Vu started the organization in 2000. She had noticed a group of 35 to 40 middle and high school students, most of them boys, who were living in Columbia Heights, skipping school and getting involved with drugs or gangs. Their families, many of whom newly emigrated to the U.S., were often low-income earners.
“Their famil[ies], they are working like 10 to 12 hours a day. And also they come here and they want to imitate the life of young Americans here but they don’t have a good guidance, so it’s easy for them to take the wrong path,” she said. “The kids, when they first come here, they feel very alienated and they want to belong, like every other [child].”
Vu began working with adults, and seven years ago, she started the after-school and summer programs for children. Kids come to get homework help, learn Vietnamese cultural customs, go on field trips and participate in recreational activities.
Since the budget cuts, the after-school program is now only geared toward youth, who get tutoring from either older youth or volunteers, people like Nguyen. During Thursday’s after-school session, he offered help to Chi Ngoc Vo, a recent immigrant. He recalled when he first started coming to VACSC 5 years ago.
“I was in the phase where these [younger] kids are now, getting help and tutoring,” Nguyen said. “And since my parents didn’t know that much English, they wanted me to come here and improve mine so I could help teach them, too.”
Nguyen, who grew up in D.C., has also learned how to read and write in Vietnamese at VACSC. He sees himself as a bridge between newcomers and American culture.
Ngoc Le, 19, graduated from the group in 2010, but has come back to help tutor younger students. In between helping a young boy with English homework during Thursday’s session, she talked about what she’s learned at VACSC.
“I learned more stuff that I didn’t know before about our Vietnamese culture,” she said. “And I learned I could do stuff when I put my mind to it.”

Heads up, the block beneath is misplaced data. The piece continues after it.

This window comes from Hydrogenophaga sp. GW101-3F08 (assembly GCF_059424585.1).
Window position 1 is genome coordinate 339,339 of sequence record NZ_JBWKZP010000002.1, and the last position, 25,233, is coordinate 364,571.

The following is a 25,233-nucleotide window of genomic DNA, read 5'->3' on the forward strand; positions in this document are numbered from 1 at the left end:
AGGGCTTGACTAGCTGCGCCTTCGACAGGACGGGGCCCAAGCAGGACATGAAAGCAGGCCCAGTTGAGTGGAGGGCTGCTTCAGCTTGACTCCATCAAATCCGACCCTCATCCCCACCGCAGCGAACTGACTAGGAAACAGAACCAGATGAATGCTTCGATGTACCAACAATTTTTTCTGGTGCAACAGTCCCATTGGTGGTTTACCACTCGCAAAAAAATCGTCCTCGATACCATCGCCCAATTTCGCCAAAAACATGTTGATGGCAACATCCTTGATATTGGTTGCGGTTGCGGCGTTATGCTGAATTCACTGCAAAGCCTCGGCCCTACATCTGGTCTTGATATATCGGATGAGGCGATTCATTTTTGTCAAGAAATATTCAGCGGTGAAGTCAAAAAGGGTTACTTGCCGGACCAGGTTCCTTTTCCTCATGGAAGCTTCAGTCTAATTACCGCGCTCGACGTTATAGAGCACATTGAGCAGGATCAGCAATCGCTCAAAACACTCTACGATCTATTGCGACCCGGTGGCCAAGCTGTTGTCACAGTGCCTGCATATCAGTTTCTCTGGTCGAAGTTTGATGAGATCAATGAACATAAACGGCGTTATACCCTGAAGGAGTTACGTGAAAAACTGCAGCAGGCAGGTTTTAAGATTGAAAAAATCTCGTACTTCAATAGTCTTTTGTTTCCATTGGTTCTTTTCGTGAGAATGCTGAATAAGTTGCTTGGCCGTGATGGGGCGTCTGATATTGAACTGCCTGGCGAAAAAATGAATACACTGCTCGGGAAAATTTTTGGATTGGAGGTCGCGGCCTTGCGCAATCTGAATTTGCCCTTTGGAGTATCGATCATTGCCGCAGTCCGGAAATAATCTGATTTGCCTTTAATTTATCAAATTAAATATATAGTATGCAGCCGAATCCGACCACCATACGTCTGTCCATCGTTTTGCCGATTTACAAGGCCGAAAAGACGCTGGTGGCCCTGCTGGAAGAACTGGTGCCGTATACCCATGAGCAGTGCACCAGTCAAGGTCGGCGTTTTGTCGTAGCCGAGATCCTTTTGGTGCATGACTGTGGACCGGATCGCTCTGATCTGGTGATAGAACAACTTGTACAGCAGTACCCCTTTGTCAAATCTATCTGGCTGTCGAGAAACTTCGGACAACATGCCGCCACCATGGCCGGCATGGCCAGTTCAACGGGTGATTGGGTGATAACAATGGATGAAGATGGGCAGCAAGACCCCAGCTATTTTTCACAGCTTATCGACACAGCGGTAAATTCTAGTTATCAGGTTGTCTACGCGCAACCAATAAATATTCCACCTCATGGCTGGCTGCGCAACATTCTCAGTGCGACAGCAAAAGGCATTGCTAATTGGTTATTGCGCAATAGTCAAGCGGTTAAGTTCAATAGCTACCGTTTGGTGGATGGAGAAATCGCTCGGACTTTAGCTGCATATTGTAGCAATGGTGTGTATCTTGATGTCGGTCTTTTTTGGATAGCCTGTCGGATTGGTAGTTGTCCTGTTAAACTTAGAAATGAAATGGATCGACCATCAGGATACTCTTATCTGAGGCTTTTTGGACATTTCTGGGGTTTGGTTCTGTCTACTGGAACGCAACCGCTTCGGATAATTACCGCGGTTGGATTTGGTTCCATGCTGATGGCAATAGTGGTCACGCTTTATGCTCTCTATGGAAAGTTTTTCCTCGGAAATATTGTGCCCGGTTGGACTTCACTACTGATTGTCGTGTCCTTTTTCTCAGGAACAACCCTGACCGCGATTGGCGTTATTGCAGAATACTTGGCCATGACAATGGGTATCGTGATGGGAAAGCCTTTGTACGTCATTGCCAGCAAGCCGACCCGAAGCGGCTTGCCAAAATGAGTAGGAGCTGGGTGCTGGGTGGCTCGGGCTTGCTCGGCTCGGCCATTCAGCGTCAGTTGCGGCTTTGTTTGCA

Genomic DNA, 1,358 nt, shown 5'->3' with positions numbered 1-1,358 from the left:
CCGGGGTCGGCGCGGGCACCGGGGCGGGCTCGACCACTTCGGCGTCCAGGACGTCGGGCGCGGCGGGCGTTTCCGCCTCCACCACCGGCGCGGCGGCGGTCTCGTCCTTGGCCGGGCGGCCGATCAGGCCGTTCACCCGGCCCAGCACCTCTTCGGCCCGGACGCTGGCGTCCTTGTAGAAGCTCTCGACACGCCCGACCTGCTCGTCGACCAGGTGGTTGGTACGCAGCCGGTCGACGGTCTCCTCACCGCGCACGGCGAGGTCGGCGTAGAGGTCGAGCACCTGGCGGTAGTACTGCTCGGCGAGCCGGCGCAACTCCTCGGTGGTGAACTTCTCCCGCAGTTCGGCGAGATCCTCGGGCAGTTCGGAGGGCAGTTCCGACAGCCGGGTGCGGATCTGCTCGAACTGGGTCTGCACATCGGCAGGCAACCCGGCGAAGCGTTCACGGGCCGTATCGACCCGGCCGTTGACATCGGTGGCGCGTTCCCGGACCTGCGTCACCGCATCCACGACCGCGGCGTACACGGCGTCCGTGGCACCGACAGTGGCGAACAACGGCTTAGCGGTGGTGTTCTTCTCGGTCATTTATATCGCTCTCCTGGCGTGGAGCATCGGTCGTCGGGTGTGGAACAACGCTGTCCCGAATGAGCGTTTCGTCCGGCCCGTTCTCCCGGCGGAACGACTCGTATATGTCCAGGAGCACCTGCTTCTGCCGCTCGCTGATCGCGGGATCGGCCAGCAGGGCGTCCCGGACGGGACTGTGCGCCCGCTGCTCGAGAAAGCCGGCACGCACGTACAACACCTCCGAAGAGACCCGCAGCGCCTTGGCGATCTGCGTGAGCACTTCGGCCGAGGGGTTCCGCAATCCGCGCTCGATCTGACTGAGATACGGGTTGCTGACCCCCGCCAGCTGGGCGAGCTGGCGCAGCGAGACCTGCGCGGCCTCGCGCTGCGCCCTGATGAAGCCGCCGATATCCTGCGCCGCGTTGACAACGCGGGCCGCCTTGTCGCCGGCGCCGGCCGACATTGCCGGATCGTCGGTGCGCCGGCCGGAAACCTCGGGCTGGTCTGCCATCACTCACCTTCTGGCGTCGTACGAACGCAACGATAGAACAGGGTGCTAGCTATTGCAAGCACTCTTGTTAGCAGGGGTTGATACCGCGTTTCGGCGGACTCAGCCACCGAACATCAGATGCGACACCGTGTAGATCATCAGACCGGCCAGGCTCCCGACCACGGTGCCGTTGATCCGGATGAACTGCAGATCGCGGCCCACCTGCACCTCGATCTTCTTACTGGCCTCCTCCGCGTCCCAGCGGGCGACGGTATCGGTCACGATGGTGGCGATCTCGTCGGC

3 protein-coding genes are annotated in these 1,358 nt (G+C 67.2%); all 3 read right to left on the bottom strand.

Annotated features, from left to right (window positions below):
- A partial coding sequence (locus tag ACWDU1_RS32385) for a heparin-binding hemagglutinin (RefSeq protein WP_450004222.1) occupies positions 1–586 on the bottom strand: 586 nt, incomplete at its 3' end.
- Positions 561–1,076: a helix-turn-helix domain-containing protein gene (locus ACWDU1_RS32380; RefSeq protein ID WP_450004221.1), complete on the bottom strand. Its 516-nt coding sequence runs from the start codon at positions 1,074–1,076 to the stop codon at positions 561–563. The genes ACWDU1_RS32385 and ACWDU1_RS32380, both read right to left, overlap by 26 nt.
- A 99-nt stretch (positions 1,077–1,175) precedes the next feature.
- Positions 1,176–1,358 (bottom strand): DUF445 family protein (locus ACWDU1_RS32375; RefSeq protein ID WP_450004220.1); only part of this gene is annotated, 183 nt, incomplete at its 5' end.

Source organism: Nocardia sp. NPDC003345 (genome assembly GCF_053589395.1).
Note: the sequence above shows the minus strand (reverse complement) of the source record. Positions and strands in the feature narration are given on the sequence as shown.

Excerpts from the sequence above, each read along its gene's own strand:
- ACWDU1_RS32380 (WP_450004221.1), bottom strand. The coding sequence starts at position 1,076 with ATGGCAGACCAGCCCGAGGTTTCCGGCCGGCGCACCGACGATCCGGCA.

Le used to live in Utica, N.Y., where she said Vietnamese youth did experience racism.
“There, people will say things like, ‘Ching chong ching.’ Here [in D.C.], it’s not as bad. It’s much better. People are more open-minded here,” she said.
Some of the youth at VACSC attend school together, but many bond at the center, which has become “a safe place. It’s a family,” Le said. But Vu is unsure how much longer she can keep it going. Right now, she is focused on ensuring she can still offer full-day summer camp for children of all ages. It keeps them occupied, she said, and they receive tutoring that prepares them for the school year.
To add to the struggle, the center’s offices were burglarized on Feb. 28. About $10,000 worth of equipment was stolen, mostly laptops, cameras and projectors used by students. VACSC had just canceled its insurance policy a few weeks prior to the burglary because it was too expensive, costing about $2,700 a year.
“We just couldn’t afford it,” Vu said.
The D.C. Vietnamese community’s small size, and also cultural norms that call for shying away from soliciting aggressively for donations and being very vocal about one’s own problems, puts Vu in an awkward position, she said.
“We are so small and we don’t have a big voice [in D.C.],” Vu said. “… And we don’t want to complain. Our nation, as a culture, the way we are, we cannot scream. But sometimes you have to make a noise.”